This was a successful turnout that helped raise awareness for our mission and the plight of homeless children everywhere. We are very appreciative for everyone who supported us in this year’s march and contributed their effort to make this a memorable event. Thank you to everyone for your endless support!
Registration is now Open!
Students, Staff, Parents, Volunteers, Supporters and Friends will be participating in the 11th Annual HomeWalk hosted by UnitedWay of LA.
Skip the lines and head straight to our booth to pick up your T-Shirt and Bib!
The 5k walk will begin at 8:45 am.
If you are registering more than one person, please choose ‘Other’ and enter amount ($25 per person -children under 12 are FREE).
View flyer here.
View photos from the event here.
Our Generations Connected initiative, sponsored by a generous grant from the Eisner Foundation, focuses on matching students with older adult volunteers for one-on-one tutoring. These intergenerational matches are an integral part of our program, and they are equally beneficial for students and volunteers. Tutors with more life experience inspire and connect with students and learn from them too.
School on Wheels provides ongoing support for our older volunteers. We also offer quarterly regional meet-ups and special volunteer opportunities for those who want to give more time.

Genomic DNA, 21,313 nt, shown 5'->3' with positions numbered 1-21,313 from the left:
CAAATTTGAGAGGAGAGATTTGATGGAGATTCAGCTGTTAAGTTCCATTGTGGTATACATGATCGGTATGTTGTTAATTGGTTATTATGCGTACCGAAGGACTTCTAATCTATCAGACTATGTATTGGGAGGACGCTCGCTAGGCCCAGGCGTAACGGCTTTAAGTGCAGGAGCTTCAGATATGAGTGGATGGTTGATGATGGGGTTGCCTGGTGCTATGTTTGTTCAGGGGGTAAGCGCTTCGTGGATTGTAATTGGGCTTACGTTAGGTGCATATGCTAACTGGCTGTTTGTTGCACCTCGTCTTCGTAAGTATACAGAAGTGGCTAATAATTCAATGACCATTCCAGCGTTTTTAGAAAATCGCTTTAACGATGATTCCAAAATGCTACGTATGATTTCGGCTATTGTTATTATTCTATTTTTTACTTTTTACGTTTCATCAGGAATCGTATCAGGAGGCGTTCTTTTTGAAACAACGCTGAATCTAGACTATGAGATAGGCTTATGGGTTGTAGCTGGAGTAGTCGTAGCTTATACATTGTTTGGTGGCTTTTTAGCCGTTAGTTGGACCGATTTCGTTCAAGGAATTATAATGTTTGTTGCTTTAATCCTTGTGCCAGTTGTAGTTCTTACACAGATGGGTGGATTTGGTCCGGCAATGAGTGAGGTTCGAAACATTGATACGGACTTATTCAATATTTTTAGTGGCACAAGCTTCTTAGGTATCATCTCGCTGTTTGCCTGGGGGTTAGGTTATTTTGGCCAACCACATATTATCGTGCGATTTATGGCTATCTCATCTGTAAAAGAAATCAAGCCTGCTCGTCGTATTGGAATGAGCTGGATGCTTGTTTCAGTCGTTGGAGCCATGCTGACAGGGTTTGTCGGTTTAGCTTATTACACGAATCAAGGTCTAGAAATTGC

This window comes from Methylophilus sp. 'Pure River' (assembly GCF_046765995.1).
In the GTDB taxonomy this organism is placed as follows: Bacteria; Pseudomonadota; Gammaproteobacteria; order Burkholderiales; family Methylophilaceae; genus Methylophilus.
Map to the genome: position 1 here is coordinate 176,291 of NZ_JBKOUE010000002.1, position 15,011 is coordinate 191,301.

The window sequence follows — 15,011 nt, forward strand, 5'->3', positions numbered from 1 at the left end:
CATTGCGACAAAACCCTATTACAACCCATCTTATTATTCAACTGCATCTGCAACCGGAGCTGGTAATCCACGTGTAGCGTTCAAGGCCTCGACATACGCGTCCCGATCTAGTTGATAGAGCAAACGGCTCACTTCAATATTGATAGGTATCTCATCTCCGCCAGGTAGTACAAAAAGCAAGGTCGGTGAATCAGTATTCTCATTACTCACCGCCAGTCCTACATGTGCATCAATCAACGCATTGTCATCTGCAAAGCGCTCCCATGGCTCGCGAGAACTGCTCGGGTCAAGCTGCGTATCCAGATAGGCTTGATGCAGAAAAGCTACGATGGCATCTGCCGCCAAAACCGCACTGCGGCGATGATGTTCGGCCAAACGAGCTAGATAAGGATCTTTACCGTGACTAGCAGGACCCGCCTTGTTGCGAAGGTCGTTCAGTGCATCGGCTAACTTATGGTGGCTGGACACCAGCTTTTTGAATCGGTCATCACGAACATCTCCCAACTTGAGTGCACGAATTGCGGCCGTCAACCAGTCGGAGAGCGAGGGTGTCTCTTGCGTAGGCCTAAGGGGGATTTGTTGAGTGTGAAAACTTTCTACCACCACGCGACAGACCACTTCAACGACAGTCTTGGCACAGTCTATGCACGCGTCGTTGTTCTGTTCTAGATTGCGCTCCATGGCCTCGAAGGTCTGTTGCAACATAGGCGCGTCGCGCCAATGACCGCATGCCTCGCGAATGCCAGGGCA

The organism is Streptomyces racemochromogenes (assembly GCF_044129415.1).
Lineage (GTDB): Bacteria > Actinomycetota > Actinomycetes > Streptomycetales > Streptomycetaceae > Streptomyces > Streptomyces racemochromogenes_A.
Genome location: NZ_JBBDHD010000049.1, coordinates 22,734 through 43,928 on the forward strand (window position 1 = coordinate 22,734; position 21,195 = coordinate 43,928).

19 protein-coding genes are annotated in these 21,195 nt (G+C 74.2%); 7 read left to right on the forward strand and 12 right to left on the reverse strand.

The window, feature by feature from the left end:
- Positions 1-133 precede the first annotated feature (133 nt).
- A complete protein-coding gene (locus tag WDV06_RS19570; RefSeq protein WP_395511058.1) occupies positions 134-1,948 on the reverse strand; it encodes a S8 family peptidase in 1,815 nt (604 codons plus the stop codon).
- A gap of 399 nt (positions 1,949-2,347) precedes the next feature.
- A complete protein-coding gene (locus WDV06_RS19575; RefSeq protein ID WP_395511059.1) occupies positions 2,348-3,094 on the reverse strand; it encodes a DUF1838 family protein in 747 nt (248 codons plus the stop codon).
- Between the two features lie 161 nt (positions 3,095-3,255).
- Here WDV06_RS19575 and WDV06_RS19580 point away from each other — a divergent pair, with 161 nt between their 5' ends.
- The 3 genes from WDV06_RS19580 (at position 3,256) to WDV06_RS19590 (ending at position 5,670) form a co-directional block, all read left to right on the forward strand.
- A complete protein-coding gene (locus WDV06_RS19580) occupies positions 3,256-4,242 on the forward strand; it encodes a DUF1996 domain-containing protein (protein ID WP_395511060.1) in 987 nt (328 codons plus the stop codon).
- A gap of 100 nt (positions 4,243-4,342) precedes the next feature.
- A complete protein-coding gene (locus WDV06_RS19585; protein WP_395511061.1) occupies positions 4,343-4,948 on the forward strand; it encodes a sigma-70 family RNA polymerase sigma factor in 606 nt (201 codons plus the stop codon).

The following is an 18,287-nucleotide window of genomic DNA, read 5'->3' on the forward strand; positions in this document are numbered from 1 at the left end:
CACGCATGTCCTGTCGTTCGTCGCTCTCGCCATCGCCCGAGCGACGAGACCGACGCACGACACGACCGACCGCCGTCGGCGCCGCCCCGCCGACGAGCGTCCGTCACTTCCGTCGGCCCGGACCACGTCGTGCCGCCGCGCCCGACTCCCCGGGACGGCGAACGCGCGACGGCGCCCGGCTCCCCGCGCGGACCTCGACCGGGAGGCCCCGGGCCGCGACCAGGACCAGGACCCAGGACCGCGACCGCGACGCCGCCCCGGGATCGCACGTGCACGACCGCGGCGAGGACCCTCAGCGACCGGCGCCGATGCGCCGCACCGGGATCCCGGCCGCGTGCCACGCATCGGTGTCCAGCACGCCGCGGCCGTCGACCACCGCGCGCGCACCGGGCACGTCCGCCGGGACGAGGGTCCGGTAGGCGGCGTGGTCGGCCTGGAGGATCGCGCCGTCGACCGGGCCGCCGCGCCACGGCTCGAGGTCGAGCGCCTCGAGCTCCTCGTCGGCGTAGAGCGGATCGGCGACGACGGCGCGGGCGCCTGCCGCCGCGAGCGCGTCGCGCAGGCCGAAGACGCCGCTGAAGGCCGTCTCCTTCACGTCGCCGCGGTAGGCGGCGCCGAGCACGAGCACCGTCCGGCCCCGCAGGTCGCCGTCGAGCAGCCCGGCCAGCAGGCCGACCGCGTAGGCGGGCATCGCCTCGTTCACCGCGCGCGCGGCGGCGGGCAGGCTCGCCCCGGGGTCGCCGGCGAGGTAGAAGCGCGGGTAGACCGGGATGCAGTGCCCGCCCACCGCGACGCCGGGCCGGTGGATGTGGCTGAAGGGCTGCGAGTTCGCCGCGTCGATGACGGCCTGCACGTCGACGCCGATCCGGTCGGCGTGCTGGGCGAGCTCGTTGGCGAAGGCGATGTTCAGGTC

And… tutors who are 50+ stay 50% longer tutoring a School on Wheels student!
Read more about our amazing volunteers here.
Friends and Supporters,
I hear a lot of people asking what can we do to combat the racism, ignorance and hatred exhibited on the streets, in leadership positions and in the hearts of many who live in our country. Over 80 percent of our students are children of color; 53 percent are of Hispanic heritage. And they are afraid. Many are used to fear, anxiety and stress – they experience those feelings every single day because they are homeless. They are used to being bullied, shamed and ridiculed.
We must let our students and their families know that the actions unfolding in places like Charlottesville are unacceptable and not reflective of who we are as a community. At School on Wheels, we value diversity, inclusion and equality. We deplore and condemn white supremacists and neo-Nazis in the strongest terms. We affirm our commitment to serving the most vulnerable and fragile among us – homeless children.